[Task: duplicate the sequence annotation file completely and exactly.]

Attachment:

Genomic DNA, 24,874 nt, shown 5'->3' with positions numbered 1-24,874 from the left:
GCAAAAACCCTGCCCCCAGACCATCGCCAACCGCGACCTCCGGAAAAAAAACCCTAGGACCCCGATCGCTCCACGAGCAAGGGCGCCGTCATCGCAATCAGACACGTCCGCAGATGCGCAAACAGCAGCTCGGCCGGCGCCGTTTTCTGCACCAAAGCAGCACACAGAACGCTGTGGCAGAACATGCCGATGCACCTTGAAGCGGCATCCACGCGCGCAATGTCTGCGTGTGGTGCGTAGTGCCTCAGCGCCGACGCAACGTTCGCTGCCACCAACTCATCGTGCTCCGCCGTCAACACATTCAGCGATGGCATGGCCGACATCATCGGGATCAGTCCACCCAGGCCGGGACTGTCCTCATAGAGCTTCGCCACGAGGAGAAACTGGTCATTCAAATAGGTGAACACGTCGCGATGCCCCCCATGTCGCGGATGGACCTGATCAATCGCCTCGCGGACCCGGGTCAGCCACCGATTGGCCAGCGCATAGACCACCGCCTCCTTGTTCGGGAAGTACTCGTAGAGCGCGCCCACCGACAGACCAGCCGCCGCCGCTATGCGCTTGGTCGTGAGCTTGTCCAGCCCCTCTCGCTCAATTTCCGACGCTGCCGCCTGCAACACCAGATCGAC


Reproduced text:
Genomic DNA, 24,874 nt, shown 5'->3' with positions numbered 1-24,874 from the left:
GCAAAAACCCTGCCCCCAGACCATCGCCAACCGCGACCTCCGGAAAAAAAACCCTAGGACCCCGATCGCTCCACGAGCAAGGGCGCCGTCATCGCAATCAGACACGTCCGCAGATGCGCAAACAGCAGCTCGGCCGGCGCCGTTTTCTGCACCAAAGCAGCACACAGAACGCTGTGGCAGAACATGCCGATGCACCTTGAAGCGGCATCCACGCGCGCAATGTCTGCGTGTGGTGCGTAGTGCCTCAGCGCCGACGCAACGTTCGCTGCCACCAACTCATCGTGCTCCGCCGTCAACACATTCAGCGATGGCATGGCCGACATCATCGGGATCAGTCCACCCAGGCCGGGACTGTCCTCATAGAGCTTCGCCACGAGGAGAAACTGGTCATTCAAATAGGTGAACACGTCGCGATGCCCCCCATGTCGCGGATGGACCTGATCAATCGCCTCGCGGACCCGGGTCAGCCACCGATTGGCCAGCGCATAGACCACCGCCTCCTTGTTCGGGAAGTACTCGTAGAGCGCGCCCACCGACAGACCAGCCGCCGCCGCTATGCGCTTGGTCGTGAGCTTGTCCAGCCCCTCTCGCTCAATTTCCGACGCTGCCGCCTGCAACACCAGATCGAC